People v Medley

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People v Medley 2015 NY Slip Op 07086 Decided on October 2, 2015 Appellate Division, Fourth Department Published by New York State Law Reporting Bureau pursuant to Judiciary Law § 431. This opinion is uncorrected and subject to revision before publication in the Official Reports.

Decided on October 2, 2015 SUPREME COURT OF THE STATE OF NEW YORK Appellate Division, Fourth Judicial Department
PRESENT: SCUDDER, P.J., PERADOTTO, CARNI, VALENTINO, AND WHALEN, JJ.
925 KA 13-01483

[*1]THE PEOPLE OF THE STATE OF NEW YORK, RESPONDENT,

v

JESSIE MEDLEY, DEFENDANT-APPELLANT.



THE LEGAL AID BUREAU OF BUFFALO, INC., BUFFALO (KRISTIN M. PREVE OF COUNSEL), FOR DEFENDANT-APPELLANT.

FRANK A. SEDITA, III, DISTRICT ATTORNEY, BUFFALO (DANIEL J. PUNCH OF COUNSEL), FOR RESPONDENT.



Appeal from a judgment of the Erie County Court (Michael L. D'Amico, J.), rendered June 11, 2013. The judgment convicted defendant, upon a jury verdict, of robbery in the first degree and criminal possession of a weapon in the third degree.

It is hereby ORDERED that the judgment so appealed from is unanimously affirmed.

Memorandum: Defendant appeals from a judgment convicting him upon a jury verdict of robbery in the first degree (Penal Law § 160.15 [3]), and criminal possession of a weapon in the third degree (§ 265.02 [1]). Viewing the evidence in the light most favorable to the People, as we must (see People v Williams, 84 NY2d 925, 926; People v Contes, 60 NY2d 620, 621), we conclude that the evidence is legally sufficient to support the conviction (see generally People v Bleakley, 69 NY2d 490, 495). Although there were some inconsistencies in the victim's testimony, she was steadfast in her account that defendant robbed her while he had a knife in his hand and threatened to stab her, and the jury was entitled to credit that testimony (see People v Kelly, 34 AD3d 1341, 1342, lv denied 8 NY3d 847). In addition, a surveillance video admitted in evidence depicts the victim backing away from defendant's outstretched hand, and a witness who responded to the victim's plea for help testified that defendant had something in his hand and that the victim screamed that defendant had tried to stab her. Viewing the evidence in light of the elements of the crimes as charged to the jury (see People v Danielson, 9 NY3d 342, 349), we likewise conclude that, although an acquittal would not have been unreasonable, the verdict is not against the weight of the evidence (see Bleakley, 69 NY2d at 495). We note that "[r]esolution of issues of credibility, as well as the weight to be accorded to the evidence presented, are primarily questions to be determined by the jury" (People v Witherspoon, 66 AD3d 1456, 1457, lv denied 13 NY3d 942 [internal quotation marks omitted]), and we perceive no reason to disturb the jury's resolution of those issues in this case.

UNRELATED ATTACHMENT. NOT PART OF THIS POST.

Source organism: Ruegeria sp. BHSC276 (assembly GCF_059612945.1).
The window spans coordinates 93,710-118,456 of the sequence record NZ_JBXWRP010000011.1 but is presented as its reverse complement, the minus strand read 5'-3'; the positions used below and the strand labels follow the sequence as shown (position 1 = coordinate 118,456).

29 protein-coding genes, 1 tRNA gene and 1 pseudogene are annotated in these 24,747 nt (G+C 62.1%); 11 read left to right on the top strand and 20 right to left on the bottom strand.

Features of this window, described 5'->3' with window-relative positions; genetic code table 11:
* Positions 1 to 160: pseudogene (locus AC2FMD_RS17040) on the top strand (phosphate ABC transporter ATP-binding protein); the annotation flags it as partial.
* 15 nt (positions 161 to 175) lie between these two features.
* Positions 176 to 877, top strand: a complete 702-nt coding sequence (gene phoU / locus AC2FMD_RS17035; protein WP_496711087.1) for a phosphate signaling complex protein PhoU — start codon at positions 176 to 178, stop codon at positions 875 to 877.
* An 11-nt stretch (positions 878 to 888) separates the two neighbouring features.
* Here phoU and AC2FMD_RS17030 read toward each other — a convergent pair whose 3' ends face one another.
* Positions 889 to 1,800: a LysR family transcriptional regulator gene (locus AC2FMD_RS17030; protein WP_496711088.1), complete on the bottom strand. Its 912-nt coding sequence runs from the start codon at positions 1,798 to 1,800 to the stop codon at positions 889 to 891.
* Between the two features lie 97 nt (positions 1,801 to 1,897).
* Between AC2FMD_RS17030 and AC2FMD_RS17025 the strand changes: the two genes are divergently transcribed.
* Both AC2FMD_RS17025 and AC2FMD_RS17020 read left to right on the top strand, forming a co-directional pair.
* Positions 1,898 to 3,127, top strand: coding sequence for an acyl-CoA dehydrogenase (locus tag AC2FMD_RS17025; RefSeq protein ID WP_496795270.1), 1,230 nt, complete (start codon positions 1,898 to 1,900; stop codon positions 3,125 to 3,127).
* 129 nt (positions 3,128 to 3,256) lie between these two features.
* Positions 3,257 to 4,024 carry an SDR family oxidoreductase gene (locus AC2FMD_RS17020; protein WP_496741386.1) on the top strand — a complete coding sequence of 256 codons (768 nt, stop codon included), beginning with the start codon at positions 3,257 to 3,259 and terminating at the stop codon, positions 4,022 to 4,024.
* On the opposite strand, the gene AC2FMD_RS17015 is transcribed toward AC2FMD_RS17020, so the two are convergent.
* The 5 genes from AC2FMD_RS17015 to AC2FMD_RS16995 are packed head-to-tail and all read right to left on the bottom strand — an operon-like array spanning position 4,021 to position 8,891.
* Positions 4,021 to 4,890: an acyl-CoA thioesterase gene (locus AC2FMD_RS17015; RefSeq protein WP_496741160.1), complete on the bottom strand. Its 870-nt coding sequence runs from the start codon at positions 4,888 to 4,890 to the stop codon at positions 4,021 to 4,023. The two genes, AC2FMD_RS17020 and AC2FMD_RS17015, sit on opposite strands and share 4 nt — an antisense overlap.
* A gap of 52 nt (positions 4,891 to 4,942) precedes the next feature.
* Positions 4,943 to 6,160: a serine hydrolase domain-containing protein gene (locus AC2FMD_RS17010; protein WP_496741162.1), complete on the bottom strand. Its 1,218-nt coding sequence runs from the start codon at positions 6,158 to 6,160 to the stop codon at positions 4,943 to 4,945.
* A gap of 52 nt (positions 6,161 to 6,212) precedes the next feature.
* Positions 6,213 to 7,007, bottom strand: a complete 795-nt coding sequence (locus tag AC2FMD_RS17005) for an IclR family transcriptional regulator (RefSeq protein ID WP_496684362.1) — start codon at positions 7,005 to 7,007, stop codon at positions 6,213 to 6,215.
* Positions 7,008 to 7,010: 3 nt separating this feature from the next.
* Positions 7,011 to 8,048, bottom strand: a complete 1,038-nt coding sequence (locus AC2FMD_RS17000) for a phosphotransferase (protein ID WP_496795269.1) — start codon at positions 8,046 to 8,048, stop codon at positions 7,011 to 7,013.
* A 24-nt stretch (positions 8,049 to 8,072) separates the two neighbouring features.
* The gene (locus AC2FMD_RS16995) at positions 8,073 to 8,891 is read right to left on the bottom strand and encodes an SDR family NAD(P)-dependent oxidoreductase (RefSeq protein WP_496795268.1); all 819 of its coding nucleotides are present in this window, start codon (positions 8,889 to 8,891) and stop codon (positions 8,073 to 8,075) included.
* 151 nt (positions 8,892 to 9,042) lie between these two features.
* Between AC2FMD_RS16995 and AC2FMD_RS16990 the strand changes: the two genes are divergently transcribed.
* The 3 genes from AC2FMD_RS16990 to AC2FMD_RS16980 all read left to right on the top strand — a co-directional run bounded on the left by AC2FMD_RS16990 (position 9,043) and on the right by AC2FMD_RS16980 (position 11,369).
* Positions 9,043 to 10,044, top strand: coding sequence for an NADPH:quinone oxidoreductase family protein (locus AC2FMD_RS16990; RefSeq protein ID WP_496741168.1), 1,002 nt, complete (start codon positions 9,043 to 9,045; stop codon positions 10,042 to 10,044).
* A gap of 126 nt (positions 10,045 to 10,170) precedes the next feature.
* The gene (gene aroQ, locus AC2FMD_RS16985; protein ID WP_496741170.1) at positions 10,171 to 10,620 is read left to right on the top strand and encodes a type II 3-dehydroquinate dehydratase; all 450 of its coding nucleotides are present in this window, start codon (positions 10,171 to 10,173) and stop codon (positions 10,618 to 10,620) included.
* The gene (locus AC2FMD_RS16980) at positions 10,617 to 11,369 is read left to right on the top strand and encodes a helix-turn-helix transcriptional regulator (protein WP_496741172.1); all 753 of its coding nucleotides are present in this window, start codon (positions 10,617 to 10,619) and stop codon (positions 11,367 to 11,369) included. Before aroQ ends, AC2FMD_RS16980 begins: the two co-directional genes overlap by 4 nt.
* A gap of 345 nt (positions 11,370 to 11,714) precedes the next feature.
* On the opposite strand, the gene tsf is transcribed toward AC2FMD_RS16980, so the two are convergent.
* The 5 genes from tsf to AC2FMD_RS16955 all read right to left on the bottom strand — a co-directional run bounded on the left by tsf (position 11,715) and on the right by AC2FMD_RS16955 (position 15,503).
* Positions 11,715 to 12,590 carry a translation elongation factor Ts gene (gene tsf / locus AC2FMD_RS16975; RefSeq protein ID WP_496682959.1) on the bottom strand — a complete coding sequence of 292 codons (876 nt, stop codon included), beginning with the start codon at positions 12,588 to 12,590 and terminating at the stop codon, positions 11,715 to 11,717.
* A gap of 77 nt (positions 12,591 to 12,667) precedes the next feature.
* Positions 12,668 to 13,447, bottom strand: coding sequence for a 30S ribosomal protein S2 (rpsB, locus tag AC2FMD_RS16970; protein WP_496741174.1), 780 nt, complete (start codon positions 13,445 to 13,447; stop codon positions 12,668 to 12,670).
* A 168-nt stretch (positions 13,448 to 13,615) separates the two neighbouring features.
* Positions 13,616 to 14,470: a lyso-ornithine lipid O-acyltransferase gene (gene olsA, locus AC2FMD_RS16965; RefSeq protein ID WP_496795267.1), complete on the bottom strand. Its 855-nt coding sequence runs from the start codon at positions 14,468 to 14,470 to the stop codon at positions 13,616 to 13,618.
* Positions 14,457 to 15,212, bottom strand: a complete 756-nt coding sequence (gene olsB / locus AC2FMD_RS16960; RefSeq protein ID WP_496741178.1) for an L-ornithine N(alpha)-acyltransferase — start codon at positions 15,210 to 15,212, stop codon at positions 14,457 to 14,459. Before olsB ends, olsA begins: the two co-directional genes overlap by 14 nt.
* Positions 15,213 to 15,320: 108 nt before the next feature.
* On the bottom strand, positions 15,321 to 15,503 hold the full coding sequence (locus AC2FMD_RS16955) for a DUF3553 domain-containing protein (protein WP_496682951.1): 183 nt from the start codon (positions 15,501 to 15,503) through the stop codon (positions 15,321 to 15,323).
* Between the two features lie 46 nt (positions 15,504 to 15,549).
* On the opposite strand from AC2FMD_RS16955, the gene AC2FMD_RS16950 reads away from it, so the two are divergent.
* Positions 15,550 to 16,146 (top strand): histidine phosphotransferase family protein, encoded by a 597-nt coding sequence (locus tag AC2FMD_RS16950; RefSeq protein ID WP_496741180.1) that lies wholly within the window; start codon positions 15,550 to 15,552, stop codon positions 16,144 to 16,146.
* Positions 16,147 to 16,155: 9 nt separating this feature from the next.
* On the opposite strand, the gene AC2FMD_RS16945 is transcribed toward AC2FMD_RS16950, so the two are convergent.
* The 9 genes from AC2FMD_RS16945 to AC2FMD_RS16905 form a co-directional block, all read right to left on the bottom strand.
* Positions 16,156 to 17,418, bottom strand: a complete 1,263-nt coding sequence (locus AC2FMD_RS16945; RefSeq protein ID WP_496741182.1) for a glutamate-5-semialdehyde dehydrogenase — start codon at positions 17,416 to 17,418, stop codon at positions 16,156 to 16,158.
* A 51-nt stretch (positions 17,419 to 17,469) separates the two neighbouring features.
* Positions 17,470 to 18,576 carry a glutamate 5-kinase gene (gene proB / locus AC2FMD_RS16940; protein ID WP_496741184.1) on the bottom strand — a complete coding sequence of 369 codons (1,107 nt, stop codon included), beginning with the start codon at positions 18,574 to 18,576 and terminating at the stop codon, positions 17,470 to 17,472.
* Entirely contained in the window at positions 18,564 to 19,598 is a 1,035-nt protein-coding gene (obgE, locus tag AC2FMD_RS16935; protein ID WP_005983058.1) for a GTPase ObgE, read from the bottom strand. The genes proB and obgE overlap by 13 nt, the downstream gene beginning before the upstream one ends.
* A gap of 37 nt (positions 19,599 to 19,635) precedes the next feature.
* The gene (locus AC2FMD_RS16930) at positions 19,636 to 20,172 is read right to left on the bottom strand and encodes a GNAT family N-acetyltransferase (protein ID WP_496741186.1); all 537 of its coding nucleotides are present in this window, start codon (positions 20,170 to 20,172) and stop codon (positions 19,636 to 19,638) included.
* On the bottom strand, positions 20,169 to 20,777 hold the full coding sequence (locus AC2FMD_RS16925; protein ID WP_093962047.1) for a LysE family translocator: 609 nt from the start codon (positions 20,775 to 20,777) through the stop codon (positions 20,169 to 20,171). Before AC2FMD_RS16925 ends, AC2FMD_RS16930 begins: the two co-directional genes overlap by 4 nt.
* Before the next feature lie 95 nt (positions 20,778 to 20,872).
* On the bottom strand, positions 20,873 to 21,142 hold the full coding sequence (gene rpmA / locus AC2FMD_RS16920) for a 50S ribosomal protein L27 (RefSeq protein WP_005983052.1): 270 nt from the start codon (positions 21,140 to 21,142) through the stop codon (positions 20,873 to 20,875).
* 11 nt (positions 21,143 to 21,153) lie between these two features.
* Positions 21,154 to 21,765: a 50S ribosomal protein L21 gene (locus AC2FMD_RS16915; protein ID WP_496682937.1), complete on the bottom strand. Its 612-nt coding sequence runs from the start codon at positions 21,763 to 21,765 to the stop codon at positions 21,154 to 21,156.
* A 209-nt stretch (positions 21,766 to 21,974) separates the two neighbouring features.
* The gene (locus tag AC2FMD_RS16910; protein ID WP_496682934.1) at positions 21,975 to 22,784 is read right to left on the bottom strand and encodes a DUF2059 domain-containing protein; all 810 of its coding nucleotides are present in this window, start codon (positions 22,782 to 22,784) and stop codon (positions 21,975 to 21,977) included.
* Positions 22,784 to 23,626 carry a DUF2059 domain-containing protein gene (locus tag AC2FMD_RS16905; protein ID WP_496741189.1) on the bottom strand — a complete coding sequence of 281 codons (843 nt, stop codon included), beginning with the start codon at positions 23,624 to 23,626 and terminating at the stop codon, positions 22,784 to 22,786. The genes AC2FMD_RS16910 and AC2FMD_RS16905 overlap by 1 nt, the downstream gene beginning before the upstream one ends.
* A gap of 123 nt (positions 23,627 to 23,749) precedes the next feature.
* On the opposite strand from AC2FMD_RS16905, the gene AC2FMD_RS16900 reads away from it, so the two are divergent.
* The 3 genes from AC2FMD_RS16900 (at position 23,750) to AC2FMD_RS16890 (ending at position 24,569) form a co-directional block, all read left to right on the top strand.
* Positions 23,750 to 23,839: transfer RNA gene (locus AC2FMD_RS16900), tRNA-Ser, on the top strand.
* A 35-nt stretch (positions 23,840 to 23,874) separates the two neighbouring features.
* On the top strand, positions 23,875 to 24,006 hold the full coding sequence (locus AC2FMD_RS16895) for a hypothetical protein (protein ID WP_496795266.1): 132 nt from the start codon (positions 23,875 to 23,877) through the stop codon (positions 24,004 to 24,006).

Although County Court initially overruled defendant's objection to certain portions of the hearsay testimony from the driver of the bus from which defendant was apprehended, it thereafter gave the jury a prompt curative instruction to "disregard what somebody else told him[;] [t]hat's not evidence." Defendant did not object to that instruction, nor did he object further or seek a mistrial, and he thus failed to preserve for our review his further contention that introduction of the testimony deprived him of his right to confront the bus driver or his right to a fair trial (see People v Kello, 96 NY2d 740, 744). Under the circumstances, the court's "instruction[] must be deemed to have corrected the error to the defendant's satisfaction" (People v Heide, 84 NY2d 943, 944; People v Lane, 106 AD3d 1478, 1480-1481, lv denied 21 NY3d 1043). Defendant also contends that the court erred in admitting alleged hearsay during the testimony of two police witnesses. We reject that contention and conclude that, "[e]ven assuming that this testimony conveyed an implicit assertion by a nontestifying declarant, it was not received for its truth, but as background evidence to complete the narrative of events and explain why the officer[s] looked in the [back of the bus]" (People v Newland, 6 AD3d 330, 330, lv denied 3 NY3d 679, [*2]reconsideration denied 3 NY3d 759). Defendant failed to preserve for our review his remaining contentions concerning his right of confrontation and his right to a fair trial (see People v Irvin, 111 AD3d 1294, 1295, lv denied 24 NY3d 1044). We decline to exercise our power to review those contentions as a matter of discretion in the interest of justice (see CPL 470.15 [6] [a]).

Finally, we reject defendant's remaining contention that he was denied effective assistance of counsel owing to counsel's failure to raise certain arguments or make a certain motion inasmuch as such arguments and motion had little or no chance of success (see People v Caban, 5 NY3d 143, 152). We conclude that defendant received meaningful representation (see generally People v Baldi, 54 NY2d 137, 147).

Entered: October 2, 2015

Frances E. Cafarell

Clerk of the Court